Over the past year and a half, the news cycle has been inundated with coronavirus headlines. These include increasing cases and changing lockdown restrictions. While these stories are crucial to public understanding of the coronavirus, Americans already feel the effects of news on their mental health.
A Digital Third Coast survey found that 68 percent of respondents felt anxious about the news during the pandemic. Between 65 percent and 67 percent of respondents felt overwhelmed by the news, respectively. 54 percent of respondents even stated that they were cutting down on news consumption to avoid these feelings.
Many people feel anxious about their loved ones and worry about the economy. While it is understandable to keep up with the latest health information, excessive news consumption can lead to stress. To maintain your mental health, you must strike a healthy balance between being informed and reading every article in your newsfeed.
Your Health and the News
Most media outlets report on stories that will shock or draw viewers and readers, due to the sensational nature of the 24-hour news cycle. Exposition to negative or stressful news leads to hormone liberation, such as cortisol. And recurrent stress exposure can harm our mental and physical health.
Negative news can cause symptoms such as headaches, fatigue, depression, anxiety, and difficulty sleeping. The National Center of Biotechnology Information found that watching television news for just 14 minutes led to an increase in the development of anxiety and sadness.
Managing Your News Consumption
Moderation is the key to your mental and physical well-being. These are some tips to limit your news consumption and manage headline stress.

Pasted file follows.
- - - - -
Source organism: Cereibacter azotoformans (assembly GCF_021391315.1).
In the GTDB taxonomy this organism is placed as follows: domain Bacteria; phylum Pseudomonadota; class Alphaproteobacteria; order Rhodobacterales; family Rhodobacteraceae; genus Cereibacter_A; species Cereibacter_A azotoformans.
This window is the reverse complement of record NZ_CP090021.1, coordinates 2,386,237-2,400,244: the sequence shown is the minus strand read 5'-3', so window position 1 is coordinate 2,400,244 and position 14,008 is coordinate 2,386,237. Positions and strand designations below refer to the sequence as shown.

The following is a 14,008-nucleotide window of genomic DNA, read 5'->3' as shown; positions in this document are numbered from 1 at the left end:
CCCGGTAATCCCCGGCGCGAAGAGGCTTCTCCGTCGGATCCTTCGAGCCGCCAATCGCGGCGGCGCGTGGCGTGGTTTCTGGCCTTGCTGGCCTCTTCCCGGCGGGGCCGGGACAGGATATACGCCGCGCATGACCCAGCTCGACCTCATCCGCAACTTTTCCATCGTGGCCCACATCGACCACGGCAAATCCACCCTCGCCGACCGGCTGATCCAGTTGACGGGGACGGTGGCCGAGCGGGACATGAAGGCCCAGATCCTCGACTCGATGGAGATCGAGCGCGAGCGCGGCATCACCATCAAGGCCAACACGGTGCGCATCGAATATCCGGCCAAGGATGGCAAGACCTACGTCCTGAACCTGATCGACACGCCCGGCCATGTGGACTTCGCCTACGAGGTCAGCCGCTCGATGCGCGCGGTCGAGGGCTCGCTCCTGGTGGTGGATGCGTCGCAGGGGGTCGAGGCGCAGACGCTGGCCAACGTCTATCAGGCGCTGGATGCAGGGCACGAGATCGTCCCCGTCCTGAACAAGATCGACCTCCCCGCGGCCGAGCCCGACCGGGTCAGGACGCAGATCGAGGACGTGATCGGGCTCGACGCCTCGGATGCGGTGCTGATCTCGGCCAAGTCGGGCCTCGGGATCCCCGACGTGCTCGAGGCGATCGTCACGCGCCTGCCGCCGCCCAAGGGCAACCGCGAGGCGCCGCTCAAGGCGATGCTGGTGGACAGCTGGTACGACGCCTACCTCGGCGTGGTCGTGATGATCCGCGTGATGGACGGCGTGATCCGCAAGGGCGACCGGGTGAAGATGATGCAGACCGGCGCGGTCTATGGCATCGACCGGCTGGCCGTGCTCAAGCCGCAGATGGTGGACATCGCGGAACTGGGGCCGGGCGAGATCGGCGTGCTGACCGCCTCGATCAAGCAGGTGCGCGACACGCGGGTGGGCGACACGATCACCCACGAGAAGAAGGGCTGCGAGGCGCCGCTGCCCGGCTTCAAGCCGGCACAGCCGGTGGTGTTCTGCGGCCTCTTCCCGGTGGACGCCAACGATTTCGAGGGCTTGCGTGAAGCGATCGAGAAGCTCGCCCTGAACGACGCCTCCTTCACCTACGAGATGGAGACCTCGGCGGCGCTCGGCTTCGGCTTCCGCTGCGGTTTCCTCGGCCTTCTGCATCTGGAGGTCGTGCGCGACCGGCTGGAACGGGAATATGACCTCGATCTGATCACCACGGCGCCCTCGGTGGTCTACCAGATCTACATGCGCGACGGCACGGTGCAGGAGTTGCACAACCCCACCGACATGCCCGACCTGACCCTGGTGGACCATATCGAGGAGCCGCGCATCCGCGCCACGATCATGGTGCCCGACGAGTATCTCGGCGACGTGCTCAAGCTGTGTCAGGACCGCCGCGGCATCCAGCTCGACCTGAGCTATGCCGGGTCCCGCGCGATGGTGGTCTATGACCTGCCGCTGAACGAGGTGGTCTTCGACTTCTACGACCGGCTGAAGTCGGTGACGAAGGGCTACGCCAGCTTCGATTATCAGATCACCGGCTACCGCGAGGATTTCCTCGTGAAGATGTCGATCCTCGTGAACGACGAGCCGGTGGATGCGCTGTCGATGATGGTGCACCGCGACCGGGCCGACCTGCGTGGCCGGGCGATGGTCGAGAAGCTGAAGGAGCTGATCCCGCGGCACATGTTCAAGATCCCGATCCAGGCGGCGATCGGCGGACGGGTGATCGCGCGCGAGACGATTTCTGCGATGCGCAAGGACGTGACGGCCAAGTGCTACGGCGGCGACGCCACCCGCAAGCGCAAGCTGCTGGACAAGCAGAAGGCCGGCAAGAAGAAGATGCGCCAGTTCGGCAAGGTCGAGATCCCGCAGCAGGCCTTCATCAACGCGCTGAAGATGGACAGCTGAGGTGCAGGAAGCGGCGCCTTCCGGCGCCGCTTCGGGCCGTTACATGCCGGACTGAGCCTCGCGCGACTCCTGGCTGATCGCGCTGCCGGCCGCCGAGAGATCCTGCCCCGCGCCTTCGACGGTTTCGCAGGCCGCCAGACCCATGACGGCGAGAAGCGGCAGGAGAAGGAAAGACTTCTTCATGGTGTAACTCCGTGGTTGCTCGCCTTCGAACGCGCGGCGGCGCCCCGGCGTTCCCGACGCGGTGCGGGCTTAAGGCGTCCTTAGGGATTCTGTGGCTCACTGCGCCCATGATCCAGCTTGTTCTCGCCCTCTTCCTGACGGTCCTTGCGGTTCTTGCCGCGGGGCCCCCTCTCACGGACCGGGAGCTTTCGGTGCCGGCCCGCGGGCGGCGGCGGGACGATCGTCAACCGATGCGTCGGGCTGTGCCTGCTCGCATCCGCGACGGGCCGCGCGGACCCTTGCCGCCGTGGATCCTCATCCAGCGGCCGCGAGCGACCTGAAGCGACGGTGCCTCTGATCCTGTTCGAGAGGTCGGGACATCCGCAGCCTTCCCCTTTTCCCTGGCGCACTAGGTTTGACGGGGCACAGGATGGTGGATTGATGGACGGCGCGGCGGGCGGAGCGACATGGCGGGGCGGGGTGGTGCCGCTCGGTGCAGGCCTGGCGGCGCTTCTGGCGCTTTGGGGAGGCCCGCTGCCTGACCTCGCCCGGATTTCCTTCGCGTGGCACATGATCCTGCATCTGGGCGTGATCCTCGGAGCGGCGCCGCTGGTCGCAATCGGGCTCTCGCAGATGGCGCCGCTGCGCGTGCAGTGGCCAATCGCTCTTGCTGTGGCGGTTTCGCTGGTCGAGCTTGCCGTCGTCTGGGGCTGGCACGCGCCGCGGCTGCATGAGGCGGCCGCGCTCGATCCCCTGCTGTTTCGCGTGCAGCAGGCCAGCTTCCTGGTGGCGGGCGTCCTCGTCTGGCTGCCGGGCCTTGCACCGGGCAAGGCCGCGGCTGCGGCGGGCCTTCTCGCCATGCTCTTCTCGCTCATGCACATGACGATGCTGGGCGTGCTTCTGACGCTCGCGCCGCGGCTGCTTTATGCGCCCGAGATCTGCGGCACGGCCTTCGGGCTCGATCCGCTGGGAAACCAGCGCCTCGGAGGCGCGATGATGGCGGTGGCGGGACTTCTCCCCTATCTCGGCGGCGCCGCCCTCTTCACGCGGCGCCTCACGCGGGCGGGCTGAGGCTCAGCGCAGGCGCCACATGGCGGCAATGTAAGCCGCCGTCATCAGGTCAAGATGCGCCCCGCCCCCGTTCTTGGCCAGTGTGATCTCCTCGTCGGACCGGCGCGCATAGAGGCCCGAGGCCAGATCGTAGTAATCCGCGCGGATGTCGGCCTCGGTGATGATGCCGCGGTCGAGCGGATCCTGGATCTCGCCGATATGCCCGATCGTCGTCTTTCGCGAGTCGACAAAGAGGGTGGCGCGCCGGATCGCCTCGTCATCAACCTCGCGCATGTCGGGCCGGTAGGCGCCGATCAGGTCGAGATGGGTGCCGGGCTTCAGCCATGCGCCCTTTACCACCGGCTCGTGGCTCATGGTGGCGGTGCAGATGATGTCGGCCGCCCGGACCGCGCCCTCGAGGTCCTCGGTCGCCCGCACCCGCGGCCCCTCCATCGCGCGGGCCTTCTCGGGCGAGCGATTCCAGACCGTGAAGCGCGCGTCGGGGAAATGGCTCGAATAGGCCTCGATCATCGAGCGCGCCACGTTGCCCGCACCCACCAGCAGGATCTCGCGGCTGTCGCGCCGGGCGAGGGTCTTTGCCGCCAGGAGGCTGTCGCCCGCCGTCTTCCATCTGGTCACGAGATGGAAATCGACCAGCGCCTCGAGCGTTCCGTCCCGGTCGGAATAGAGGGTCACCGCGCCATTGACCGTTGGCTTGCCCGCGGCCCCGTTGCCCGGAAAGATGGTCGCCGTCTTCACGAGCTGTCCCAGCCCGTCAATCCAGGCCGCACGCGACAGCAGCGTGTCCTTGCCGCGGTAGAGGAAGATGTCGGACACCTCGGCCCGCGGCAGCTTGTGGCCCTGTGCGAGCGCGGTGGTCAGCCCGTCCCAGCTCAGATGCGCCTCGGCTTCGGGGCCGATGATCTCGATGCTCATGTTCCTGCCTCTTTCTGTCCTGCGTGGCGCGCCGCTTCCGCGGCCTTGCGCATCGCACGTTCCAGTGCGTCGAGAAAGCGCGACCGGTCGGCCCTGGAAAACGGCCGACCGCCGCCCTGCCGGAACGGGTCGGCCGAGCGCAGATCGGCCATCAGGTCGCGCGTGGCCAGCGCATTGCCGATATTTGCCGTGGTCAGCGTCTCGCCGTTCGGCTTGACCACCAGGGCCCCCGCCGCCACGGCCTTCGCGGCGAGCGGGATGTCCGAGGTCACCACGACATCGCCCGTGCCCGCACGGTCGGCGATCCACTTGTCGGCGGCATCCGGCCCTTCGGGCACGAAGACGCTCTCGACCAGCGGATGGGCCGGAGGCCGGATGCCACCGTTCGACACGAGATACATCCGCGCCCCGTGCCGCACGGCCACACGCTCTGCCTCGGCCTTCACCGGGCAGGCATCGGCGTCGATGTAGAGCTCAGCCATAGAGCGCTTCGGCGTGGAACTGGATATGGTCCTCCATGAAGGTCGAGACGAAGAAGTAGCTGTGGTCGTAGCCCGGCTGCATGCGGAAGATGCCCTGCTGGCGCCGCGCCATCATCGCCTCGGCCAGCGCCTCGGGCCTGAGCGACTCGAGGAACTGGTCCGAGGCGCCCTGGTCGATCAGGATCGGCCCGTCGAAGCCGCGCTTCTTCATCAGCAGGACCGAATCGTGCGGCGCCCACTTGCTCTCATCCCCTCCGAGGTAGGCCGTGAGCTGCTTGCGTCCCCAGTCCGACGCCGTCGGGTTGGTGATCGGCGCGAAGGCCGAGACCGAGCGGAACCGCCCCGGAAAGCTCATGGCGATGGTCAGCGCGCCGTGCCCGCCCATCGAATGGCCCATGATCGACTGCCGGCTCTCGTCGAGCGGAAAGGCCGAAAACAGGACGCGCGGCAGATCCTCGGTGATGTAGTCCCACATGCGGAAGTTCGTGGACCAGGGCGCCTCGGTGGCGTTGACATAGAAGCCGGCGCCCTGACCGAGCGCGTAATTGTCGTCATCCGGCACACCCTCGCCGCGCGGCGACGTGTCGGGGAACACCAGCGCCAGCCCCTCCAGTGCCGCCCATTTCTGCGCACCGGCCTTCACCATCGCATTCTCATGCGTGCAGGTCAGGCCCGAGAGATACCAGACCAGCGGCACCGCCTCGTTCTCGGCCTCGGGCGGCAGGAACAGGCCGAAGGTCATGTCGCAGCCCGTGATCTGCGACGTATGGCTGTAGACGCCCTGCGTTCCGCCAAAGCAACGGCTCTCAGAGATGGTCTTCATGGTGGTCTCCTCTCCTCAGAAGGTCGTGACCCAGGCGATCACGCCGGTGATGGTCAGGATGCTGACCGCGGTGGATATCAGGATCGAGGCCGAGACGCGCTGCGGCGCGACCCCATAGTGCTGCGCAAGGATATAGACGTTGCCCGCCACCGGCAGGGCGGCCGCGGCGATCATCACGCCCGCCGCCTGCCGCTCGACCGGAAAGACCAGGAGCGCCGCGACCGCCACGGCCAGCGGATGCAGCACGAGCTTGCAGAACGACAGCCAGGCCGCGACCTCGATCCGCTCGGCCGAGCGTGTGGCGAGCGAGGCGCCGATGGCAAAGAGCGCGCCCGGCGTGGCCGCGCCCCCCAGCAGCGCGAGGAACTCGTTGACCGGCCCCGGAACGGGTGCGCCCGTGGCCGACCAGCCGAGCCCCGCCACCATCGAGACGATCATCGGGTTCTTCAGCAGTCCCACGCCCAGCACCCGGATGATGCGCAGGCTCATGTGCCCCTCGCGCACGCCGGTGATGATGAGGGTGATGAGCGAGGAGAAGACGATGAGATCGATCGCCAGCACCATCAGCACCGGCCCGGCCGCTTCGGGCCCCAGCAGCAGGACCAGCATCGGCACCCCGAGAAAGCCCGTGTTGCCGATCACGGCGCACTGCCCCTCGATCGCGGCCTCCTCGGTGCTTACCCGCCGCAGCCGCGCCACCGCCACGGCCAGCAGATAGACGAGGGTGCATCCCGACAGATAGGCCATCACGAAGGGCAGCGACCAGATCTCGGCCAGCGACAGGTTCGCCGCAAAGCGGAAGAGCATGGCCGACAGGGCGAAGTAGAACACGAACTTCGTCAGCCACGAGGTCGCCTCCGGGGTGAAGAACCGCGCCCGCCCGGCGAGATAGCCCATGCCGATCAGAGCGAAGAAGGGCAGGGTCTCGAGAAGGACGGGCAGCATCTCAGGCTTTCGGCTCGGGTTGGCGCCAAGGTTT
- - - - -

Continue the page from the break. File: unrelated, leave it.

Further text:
Set time limits
You can set aside time each morning to check your newsfeed, or read the news. Give yourself a time limit if you feel overwhelmed by the constant stream of headlines. After your time is up, turn off your smartphone and spend time with friends and family so you can relax and find balance in your life.
You can create a routine that will allow you to keep up with the most important news without going down rabbit holes on news sites. To limit the number of headlines that you see throughout the day, you might also want to change your notifications in your news apps so that you have to seek news out instead of being notified about it.
Keep it simple
It can be tempting to read as much news as you would like, doing this you may end up reading unreliable information. Reading social media often causes more frustration, as you will undoubtedly read the comments. Trusted sources such as the Centers for Disease Control and Prevention (CDC) can help you gather the information you need to protect yourself and your family. You can then move on to your day once you have this information. If you already have the most important information, there is no reason to read and stress yourself out.
Get Rid of Anxiety-Provoking News
Your social media feed can sometimes be a great source of information, but it can also cause more anxiety and stress. Consider unfollowing people who bombard your social media feed with offensive content, sharing disturbing links, or posting offensive information. To muffle certain words and phrases, you can adjust your settings across social media platforms and news curation apps.
Lay Off News Before Bed
Catching up on the news before bed might seem like a good idea, but it can leave you riddled with anxiety. You’ll lay awake in bed thinking of the number of Covid-19 cases in your town, or worrying about the war in a far-off place. Your body may also be affected by the blue light from your electronic device screens. Avoid the news at least one hour before bed to protect your sleep. You might turn off notifications and put your phone on “Do Not Disturb” while you sleep.
Find Good News
Although it might seem that everything is negative these days, there are still positive and uplifting stories being shared by outlets. You can check out social media accounts such as Some Good News. You might start a text chain with family and friends to share positive stories you find. This can offset some of the more troubling news on your regular news sites.
Do Something for Yourself
You may feel anxious or uncertain about your future after reading about the pandemic. You can avoid becoming overwhelmed by these thoughts and spiraling into despair by immediately engaging in a positive activity. Take a walk, call someone, meditate, pray, or tune in to a TV show. You can do something to distract from the pandemic. These healthy distractions will help you stay present at the moment.
If you feel anxious or stressed more often than is normal, contact your primary care provider.